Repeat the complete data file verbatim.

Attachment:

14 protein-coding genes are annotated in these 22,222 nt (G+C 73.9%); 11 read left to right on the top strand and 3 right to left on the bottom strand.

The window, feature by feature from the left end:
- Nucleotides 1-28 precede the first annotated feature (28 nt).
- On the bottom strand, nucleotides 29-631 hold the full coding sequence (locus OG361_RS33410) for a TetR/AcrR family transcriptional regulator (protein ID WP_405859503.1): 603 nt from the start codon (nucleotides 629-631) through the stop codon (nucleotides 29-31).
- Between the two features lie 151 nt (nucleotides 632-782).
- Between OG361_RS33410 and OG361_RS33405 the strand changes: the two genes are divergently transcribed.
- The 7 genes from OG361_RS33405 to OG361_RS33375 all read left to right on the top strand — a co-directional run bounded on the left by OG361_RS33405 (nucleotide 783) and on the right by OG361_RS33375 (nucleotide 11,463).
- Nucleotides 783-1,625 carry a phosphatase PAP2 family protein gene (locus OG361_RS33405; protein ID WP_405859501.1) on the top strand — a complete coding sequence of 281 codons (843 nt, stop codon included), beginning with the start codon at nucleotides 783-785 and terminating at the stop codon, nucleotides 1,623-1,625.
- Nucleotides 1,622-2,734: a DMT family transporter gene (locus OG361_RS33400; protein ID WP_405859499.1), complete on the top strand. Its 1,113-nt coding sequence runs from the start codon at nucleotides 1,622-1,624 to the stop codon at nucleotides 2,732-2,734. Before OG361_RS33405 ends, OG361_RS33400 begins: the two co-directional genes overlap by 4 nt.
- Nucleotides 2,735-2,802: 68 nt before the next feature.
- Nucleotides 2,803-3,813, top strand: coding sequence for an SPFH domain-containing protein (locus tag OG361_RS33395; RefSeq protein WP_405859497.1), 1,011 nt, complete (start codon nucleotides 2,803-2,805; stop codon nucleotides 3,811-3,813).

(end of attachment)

14 protein-coding genes are annotated in these 22,222 nt (G+C 73.9%); 11 read left to right on the top strand and 3 right to left on the bottom strand.

The window, feature by feature from the left end:
- Nucleotides 1-28 precede the first annotated feature (28 nt).
- On the bottom strand, nucleotides 29-631 hold the full coding sequence (locus OG361_RS33410) for a TetR/AcrR family transcriptional regulator (protein ID WP_405859503.1): 603 nt from the start codon (nucleotides 629-631) through the stop codon (nucleotides 29-31).
- Between the two features lie 151 nt (nucleotides 632-782).
- Between OG361_RS33410 and OG361_RS33405 the strand changes: the two genes are divergently transcribed.
- The 7 genes from OG361_RS33405 to OG361_RS33375 all read left to right on the top strand — a co-directional run bounded on the left by OG361_RS33405 (nucleotide 783) and on the right by OG361_RS33375 (nucleotide 11,463).
- Nucleotides 783-1,625 carry a phosphatase PAP2 family protein gene (locus OG361_RS33405; protein ID WP_405859501.1) on the top strand — a complete coding sequence of 281 codons (843 nt, stop codon included), beginning with the start codon at nucleotides 783-785 and terminating at the stop codon, nucleotides 1,623-1,625.
- Nucleotides 1,622-2,734: a DMT family transporter gene (locus OG361_RS33400; protein ID WP_405859499.1), complete on the top strand. Its 1,113-nt coding sequence runs from the start codon at nucleotides 1,622-1,624 to the stop codon at nucleotides 2,732-2,734. Before OG361_RS33405 ends, OG361_RS33400 begins: the two co-directional genes overlap by 4 nt.
- Nucleotides 2,735-2,802: 68 nt before the next feature.
- Nucleotides 2,803-3,813, top strand: coding sequence for an SPFH domain-containing protein (locus tag OG361_RS33395; RefSeq protein WP_405859497.1), 1,011 nt, complete (start codon nucleotides 2,803-2,805; stop codon nucleotides 3,811-3,813).